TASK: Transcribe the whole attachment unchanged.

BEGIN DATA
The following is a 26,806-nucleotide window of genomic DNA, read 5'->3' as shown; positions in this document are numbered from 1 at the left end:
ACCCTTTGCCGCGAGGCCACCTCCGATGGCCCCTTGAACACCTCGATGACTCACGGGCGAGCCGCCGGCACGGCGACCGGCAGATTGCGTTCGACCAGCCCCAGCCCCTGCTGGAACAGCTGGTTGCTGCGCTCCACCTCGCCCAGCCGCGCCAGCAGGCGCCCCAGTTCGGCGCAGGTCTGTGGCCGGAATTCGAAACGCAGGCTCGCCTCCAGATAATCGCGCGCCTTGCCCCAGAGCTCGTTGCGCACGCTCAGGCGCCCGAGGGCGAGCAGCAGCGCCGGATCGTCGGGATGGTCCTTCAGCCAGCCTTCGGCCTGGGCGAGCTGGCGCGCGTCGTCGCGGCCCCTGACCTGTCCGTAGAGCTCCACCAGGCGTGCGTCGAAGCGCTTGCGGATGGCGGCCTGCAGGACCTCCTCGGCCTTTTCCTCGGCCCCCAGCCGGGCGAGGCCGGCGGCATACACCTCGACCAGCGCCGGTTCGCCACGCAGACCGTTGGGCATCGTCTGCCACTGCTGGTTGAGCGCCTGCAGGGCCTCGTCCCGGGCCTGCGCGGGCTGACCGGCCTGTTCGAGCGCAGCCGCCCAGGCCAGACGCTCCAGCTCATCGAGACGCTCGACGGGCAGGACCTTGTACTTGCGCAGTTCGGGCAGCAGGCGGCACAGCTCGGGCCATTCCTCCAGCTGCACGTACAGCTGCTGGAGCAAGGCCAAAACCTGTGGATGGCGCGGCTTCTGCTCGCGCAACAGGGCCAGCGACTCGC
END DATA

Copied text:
The following is a 26,806-nucleotide window of genomic DNA, read 5'->3' as shown; positions in this document are numbered from 1 at the left end:
ACCCTTTGCCGCGAGGCCACCTCCGATGGCCCCTTGAACACCTCGATGACTCACGGGCGAGCCGCCGGCACGGCGACCGGCAGATTGCGTTCGACCAGCCCCAGCCCCTGCTGGAACAGCTGGTTGCTGCGCTCCACCTCGCCCAGCCGCGCCAGCAGGCGCCCCAGTTCGGCGCAGGTCTGTGGCCGGAATTCGAAACGCAGGCTCGCCTCCAGATAATCGCGCGCCTTGCCCCAGAGCTCGTTGCGCACGCTCAGGCGCCCGAGGGCGAGCAGCAGCGCCGGATCGTCGGGATGGTCCTTCAGCCAGCCTTCGGCCTGGGCGAGCTGGCGCGCGTCGTCGCGGCCCCTGACCTGTCCGTAGAGCTCCACCAGGCGTGCGTCGAAGCGCTTGCGGATGGCGGCCTGCAGGACCTCCTCGGCCTTTTCCTCGGCCCCCAGCCGGGCGAGGCCGGCGGCATACACCTCGACCAGCGCCGGTTCGCCACGCAGACCGTTGGGCATCGTCTGCCACTGCTGGTTGAGCGCCTGCAGGGCCTCGTCCCGGGCCTGCGCGGGCTGACCGGCCTGTTCGAGCGCAGCCGCCCAGGCCAGACGCTCCAGCTCATCGAGACGCTCGACGGGCAGGACCTTGTACTTGCGCAGTTCGGGCAGCAGGCGGCACAGCTCGGGCCATTCCTCCAGCTGCACGTACAGCTGCTGGAGCAAGGCCAAAACCTGTGGATGGCGCGGCTTCTGCTCGCGCAACAGGGCCAGCGACTCGC